In A Saxon Grave

The BBC has a story about the discovery of a Saxon grave dating from the mid-seventh century A.D.  The burial site was discovered near Cambridge.

The interesting aspect of the find is that the individual who was buried, thought to be a 16-year-old girl, was found with an exquisite gold and garnet cross on her chest.  Scientists believe that the burial site dates from the point at which Christianity was introduced to the otherwise pagan British Isles, and therefore the cross indicates the girl may have been one of the early converts.  Even more interesting, the girl was buried with a bag of precious stones and a small knife — which indicates that some of the pagan beliefs that the body would need material goods at some point still held sway.  The cross, precious stones, and knife also suggest that the girl was from a noble family, and perhaps even royalty.

Although I think the find is interesting, because you learn a lot about a people from what they choose to be buried with, it always makes me uneasy when scientists invade gravesites.  I don’t care how ancient they may be, human remains deserve to lie undisturbed.

Coming Saturday: Jesus Christ?

Some people are saying that “The Rapture” will happen on Saturday, May 21.  That’s right:  they believe that Jesus Christ himself will reappear in two days, identify the faithful, and take them up to Heaven.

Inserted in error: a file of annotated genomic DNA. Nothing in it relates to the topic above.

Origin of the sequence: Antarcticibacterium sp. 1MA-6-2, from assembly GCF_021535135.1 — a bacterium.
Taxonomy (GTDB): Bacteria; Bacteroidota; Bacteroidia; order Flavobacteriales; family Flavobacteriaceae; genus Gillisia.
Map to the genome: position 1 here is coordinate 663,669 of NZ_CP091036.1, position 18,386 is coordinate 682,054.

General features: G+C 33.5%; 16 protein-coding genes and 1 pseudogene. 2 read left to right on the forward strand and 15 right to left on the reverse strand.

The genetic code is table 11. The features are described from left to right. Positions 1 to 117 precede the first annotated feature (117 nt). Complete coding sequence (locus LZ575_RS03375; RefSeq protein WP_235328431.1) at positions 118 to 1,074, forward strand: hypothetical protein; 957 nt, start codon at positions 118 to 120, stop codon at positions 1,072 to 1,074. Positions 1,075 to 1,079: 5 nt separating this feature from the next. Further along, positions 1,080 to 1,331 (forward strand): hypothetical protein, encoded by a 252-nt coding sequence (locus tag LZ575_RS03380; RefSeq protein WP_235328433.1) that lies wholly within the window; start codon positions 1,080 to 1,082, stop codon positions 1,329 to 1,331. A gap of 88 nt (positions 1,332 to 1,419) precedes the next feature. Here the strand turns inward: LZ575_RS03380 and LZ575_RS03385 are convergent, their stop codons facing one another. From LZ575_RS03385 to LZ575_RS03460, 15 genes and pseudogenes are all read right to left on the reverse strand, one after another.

Apparently this prediction originated with an 89-year-old guy from Oakland named Harold Camping, who started Family Radio Worldwide, a radio ministry.  Camping performed some kind of complicated calculations based on his reading of the Bible and concluded — “beyond a shadow of a doubt,” he says — that Saturday will be The Day.  It sounds similar to the work of Bishop Ussher, who performed similar calculations and determined, with scientific precision, that the world began on Sunday, October 23, 4004 B.C.

The Rapture is not quite the End of the World, however.  As I understand the concept, The Rapture describes the event when all humans are judged and those found worthy go to Heaven.  Some believers envision the process as involving people disappearing as they go about their everyday lives.  (If it happens on Saturday, it won’t be a good time to be out driving.)  Then, after The Rapture occurs, the rest of us apparently get to stay on Earth to deal with a period of disaster and chaos and turmoil before the world eventually ends.

Wouldn’t you know it?  Russell is supposed to graduate on Sunday!